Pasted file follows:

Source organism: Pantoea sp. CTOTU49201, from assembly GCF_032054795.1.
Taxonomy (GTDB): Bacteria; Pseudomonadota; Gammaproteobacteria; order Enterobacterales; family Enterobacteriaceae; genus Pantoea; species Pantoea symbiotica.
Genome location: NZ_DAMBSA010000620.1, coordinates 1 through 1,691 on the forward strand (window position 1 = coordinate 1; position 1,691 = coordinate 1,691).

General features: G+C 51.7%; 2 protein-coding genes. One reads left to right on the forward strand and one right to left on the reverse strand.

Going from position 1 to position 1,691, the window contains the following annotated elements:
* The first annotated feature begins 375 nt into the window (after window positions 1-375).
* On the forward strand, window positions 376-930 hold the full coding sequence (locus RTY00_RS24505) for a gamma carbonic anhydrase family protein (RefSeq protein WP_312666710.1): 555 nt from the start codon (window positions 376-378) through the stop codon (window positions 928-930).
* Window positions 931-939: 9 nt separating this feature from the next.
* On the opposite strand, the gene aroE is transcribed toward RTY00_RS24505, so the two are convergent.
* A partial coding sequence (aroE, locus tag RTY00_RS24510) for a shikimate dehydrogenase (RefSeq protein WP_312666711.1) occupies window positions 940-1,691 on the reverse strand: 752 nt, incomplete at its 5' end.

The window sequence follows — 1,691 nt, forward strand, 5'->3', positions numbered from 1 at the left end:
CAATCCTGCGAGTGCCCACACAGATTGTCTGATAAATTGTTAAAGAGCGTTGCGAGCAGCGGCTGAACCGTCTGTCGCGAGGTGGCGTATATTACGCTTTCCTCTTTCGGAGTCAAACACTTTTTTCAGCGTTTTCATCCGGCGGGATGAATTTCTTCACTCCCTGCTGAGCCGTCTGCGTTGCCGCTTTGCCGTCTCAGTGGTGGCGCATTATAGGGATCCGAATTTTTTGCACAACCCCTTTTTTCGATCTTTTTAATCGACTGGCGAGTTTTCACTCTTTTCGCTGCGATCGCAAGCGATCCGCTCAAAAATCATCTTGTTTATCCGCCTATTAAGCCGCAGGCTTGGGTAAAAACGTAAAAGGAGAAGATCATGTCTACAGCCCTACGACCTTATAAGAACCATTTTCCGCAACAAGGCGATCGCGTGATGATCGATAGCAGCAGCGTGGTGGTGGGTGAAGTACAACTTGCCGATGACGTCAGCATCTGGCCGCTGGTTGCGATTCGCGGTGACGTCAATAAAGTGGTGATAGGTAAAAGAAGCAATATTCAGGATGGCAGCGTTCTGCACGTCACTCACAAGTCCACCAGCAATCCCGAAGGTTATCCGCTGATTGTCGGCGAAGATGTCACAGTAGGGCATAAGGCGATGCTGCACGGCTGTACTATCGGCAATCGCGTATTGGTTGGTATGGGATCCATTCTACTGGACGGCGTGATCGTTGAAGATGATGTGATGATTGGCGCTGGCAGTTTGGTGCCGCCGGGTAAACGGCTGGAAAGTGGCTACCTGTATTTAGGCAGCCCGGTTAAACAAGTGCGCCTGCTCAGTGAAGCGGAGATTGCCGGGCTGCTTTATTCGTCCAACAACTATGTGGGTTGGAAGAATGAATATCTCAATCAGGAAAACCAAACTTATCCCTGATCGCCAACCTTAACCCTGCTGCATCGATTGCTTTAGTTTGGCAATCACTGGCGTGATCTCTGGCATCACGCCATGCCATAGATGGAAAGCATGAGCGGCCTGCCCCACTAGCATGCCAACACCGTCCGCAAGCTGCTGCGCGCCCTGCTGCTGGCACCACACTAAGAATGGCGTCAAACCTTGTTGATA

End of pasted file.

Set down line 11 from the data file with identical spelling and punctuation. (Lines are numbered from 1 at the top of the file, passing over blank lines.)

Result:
The window sequence follows — 1,691 nt, forward strand, 5'->3', positions numbered from 1 at the left end: